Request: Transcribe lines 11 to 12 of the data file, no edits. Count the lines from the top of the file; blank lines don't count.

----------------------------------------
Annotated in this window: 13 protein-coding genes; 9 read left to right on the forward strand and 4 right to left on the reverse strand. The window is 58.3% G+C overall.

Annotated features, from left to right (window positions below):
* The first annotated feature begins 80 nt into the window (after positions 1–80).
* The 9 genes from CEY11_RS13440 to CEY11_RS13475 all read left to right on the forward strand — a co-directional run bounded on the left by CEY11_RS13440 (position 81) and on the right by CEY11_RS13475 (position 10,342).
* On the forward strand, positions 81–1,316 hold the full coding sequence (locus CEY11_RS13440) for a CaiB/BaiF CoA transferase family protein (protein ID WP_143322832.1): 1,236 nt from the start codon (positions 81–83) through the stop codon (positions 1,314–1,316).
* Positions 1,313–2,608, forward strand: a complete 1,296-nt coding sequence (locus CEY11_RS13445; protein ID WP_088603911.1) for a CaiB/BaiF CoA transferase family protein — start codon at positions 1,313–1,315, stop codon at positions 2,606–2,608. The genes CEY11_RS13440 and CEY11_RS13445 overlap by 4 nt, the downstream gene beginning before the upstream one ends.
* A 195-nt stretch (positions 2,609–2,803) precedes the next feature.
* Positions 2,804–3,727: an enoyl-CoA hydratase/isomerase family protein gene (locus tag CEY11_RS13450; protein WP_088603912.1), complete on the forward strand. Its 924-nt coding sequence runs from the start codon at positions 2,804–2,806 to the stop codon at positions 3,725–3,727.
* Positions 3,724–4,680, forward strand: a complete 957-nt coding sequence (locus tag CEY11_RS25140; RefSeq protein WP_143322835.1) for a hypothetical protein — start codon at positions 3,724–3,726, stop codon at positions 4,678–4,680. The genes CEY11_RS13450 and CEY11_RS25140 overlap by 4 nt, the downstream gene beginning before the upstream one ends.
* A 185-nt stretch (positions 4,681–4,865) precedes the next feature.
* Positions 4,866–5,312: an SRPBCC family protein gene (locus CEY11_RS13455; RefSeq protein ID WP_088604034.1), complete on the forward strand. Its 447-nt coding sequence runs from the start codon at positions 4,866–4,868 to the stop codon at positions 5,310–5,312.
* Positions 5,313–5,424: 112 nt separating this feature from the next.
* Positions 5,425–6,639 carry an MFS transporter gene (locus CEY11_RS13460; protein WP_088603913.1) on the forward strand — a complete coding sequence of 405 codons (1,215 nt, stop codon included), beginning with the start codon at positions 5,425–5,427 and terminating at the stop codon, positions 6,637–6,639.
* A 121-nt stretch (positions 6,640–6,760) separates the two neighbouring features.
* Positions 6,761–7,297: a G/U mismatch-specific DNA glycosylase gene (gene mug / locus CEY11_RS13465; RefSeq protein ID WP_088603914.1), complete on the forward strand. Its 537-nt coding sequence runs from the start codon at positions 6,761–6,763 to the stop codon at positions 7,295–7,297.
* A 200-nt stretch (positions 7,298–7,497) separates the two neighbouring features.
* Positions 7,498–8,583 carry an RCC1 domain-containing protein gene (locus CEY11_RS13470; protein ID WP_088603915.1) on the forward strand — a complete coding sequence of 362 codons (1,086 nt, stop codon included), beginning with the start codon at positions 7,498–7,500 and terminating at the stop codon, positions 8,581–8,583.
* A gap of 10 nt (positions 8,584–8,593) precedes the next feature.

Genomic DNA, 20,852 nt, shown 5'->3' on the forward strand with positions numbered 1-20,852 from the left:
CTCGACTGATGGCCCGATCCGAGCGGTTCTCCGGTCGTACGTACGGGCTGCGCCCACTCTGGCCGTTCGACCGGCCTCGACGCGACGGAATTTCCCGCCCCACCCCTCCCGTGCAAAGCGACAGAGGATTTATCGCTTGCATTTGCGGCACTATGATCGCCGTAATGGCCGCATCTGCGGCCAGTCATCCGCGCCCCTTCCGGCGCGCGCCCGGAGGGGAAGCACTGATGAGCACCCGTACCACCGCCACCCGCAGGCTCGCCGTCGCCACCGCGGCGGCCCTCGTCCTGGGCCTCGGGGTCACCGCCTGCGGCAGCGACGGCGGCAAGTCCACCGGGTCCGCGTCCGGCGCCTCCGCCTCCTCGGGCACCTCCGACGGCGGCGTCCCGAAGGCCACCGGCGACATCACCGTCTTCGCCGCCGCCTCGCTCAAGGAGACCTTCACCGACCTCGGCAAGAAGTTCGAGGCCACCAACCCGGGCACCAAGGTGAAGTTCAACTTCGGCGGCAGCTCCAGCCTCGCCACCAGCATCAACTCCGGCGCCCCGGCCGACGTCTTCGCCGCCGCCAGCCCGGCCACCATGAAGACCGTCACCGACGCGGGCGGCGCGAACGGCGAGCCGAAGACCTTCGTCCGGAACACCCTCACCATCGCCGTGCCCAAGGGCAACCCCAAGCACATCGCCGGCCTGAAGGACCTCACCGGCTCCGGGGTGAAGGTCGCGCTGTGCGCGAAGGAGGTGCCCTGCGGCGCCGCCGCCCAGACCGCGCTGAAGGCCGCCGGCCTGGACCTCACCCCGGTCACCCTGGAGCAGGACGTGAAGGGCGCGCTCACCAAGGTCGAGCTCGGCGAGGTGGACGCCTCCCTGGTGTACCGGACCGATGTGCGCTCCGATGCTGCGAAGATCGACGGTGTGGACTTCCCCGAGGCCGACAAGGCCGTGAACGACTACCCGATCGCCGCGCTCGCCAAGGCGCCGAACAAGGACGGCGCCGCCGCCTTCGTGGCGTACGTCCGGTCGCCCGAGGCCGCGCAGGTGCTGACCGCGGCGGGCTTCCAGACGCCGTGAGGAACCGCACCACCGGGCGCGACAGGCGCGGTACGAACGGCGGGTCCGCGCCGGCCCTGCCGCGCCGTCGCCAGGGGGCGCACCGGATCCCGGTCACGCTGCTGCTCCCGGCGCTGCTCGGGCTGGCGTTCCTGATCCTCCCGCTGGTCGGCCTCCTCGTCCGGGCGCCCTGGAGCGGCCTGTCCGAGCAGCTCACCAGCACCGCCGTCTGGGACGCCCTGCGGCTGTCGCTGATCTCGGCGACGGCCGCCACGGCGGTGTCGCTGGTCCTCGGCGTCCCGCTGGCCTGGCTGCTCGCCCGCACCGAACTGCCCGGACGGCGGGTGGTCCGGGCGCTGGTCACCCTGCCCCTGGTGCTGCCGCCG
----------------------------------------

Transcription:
* Positions 4,866–5,312: an SRPBCC family protein gene (locus CEY11_RS13455; RefSeq protein ID WP_088604034.1), complete on the forward strand. Its 447-nt coding sequence runs from the start codon at positions 4,866–4,868 to the stop codon at positions 5,310–5,312.
* Positions 5,313–5,424: 112 nt separating this feature from the next.